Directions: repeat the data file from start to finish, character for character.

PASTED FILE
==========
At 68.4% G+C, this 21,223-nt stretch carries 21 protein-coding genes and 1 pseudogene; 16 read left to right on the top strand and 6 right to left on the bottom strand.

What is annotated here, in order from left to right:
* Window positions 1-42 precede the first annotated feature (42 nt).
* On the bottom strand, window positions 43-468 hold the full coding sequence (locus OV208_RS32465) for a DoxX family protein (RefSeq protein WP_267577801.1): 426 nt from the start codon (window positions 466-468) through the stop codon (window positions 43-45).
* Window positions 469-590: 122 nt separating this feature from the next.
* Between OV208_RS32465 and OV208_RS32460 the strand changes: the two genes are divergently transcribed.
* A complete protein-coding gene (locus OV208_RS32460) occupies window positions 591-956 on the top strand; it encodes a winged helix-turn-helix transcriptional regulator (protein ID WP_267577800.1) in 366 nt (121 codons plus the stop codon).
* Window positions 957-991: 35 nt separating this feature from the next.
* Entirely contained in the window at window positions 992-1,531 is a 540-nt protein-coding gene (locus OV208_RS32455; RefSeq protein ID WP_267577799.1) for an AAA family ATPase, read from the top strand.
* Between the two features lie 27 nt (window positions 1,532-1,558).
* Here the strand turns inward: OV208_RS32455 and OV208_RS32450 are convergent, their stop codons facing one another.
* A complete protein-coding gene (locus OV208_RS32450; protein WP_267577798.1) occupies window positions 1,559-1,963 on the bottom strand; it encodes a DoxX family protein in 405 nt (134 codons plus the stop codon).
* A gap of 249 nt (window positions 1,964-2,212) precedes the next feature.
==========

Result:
At 68.4% G+C, this 21,223-nt stretch carries 21 protein-coding genes and 1 pseudogene; 16 read left to right on the top strand and 6 right to left on the bottom strand.

What is annotated here, in order from left to right:
* Window positions 1-42 precede the first annotated feature (42 nt).
* On the bottom strand, window positions 43-468 hold the full coding sequence (locus OV208_RS32465) for a DoxX family protein (RefSeq protein WP_267577801.1): 426 nt from the start codon (window positions 466-468) through the stop codon (window positions 43-45).
* Window positions 469-590: 122 nt separating this feature from the next.
* Between OV208_RS32465 and OV208_RS32460 the strand changes: the two genes are divergently transcribed.
* A complete protein-coding gene (locus OV208_RS32460) occupies window positions 591-956 on the top strand; it encodes a winged helix-turn-helix transcriptional regulator (protein ID WP_267577800.1) in 366 nt (121 codons plus the stop codon).
* Window positions 957-991: 35 nt separating this feature from the next.
* Entirely contained in the window at window positions 992-1,531 is a 540-nt protein-coding gene (locus OV208_RS32455; RefSeq protein ID WP_267577799.1) for an AAA family ATPase, read from the top strand.
* Between the two features lie 27 nt (window positions 1,532-1,558).
* Here the strand turns inward: OV208_RS32455 and OV208_RS32450 are convergent, their stop codons facing one another.
* A complete protein-coding gene (locus OV208_RS32450; protein WP_267577798.1) occupies window positions 1,559-1,963 on the bottom strand; it encodes a DoxX family protein in 405 nt (134 codons plus the stop codon).
* A gap of 249 nt (window positions 1,964-2,212) precedes the next feature.